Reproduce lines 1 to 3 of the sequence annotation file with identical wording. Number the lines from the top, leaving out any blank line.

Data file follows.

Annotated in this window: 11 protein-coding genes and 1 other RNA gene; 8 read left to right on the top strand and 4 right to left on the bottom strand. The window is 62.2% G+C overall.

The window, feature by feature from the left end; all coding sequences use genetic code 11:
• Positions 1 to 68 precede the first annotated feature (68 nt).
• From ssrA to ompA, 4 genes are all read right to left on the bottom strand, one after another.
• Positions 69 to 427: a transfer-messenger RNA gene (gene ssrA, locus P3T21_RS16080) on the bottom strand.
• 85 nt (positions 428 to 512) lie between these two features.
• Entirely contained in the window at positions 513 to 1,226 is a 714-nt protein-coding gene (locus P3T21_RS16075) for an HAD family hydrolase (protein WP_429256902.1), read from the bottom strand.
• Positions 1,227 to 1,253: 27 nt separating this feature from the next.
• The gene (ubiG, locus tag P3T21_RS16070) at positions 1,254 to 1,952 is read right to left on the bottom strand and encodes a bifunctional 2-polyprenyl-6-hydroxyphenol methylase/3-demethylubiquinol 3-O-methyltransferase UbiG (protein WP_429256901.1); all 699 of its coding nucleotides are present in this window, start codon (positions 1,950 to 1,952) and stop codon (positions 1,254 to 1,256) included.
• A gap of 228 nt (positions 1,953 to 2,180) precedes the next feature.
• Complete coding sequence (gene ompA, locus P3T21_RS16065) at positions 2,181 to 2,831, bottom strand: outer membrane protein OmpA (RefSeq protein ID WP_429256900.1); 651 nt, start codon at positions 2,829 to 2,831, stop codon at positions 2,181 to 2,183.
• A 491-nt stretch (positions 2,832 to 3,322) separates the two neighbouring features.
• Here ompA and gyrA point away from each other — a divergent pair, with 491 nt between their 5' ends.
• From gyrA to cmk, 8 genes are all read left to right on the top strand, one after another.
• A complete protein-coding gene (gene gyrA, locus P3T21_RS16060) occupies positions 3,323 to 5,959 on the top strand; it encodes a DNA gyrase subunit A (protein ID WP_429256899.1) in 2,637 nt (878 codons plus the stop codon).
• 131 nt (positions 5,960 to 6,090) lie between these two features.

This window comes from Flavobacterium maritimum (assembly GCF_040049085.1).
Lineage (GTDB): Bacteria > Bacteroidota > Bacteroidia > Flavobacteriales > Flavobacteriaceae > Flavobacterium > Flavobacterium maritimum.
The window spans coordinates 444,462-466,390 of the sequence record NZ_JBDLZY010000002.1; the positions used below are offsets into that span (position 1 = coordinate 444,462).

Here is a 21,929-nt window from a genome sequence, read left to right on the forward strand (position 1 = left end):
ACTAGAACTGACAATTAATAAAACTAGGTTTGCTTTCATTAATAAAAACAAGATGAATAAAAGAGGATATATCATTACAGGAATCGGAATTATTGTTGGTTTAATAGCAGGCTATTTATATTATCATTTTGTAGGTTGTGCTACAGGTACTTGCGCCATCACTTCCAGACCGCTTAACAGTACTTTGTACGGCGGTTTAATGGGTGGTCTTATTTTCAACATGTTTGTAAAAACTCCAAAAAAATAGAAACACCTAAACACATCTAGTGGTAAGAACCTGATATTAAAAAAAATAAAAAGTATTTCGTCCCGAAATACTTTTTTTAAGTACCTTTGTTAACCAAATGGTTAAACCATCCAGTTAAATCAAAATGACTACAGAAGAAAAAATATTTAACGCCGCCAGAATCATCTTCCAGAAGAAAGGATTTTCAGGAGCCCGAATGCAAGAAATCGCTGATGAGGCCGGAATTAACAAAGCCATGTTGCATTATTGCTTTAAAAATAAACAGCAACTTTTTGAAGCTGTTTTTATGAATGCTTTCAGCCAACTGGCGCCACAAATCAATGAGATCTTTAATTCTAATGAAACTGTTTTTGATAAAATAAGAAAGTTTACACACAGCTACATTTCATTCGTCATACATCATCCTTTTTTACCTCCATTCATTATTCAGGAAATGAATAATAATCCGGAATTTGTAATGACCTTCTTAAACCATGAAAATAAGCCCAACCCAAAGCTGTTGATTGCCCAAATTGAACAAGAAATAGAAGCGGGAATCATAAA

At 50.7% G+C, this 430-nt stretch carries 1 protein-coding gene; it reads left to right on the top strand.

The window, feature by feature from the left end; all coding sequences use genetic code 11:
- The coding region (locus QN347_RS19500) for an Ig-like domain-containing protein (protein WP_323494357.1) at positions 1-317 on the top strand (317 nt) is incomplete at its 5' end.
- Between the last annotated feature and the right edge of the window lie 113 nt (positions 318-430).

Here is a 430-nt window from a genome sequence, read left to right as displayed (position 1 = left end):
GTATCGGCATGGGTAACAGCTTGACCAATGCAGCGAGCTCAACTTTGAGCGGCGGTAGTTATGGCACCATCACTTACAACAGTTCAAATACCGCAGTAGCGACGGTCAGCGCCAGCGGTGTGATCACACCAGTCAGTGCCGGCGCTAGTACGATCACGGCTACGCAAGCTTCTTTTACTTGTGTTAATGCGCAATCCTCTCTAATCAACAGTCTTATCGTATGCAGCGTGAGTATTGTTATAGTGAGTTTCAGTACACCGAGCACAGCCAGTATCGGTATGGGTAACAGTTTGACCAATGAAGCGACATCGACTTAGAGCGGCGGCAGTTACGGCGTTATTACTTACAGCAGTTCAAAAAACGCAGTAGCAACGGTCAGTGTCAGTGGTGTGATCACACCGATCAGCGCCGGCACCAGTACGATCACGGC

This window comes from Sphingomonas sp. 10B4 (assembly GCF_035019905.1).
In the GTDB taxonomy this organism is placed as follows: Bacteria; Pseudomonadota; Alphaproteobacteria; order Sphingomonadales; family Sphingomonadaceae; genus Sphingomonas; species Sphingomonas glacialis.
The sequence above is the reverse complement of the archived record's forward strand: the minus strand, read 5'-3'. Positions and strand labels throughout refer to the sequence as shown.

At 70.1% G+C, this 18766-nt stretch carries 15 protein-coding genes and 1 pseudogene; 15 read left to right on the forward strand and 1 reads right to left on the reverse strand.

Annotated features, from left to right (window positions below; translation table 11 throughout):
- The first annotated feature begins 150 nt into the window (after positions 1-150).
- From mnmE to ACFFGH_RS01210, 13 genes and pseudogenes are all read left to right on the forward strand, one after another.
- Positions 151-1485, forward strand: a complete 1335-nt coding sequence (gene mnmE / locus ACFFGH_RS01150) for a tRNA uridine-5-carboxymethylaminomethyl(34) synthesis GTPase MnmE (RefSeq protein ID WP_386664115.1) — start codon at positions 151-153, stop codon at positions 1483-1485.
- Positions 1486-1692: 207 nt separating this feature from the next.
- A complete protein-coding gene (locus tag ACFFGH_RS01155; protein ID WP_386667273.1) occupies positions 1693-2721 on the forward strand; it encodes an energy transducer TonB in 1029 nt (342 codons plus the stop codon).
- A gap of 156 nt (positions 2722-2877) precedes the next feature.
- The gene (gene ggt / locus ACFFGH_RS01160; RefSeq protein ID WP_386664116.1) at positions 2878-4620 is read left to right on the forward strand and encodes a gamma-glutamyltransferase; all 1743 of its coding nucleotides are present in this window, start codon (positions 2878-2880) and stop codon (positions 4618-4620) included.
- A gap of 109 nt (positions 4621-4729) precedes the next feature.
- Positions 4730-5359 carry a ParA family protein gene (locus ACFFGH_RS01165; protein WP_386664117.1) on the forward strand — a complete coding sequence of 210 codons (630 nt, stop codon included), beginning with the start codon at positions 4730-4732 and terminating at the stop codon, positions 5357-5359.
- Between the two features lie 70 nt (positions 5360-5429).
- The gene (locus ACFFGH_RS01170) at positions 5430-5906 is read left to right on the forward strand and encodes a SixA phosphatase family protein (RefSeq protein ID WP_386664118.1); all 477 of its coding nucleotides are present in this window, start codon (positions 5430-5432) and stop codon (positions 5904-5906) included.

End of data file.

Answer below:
Annotated in this window: 11 protein-coding genes and 1 other RNA gene; 8 read left to right on the top strand and 4 right to left on the bottom strand. The window is 62.2% G+C overall.

The window, feature by feature from the left end; all coding sequences use genetic code 11:
• Positions 1 to 68 precede the first annotated feature (68 nt).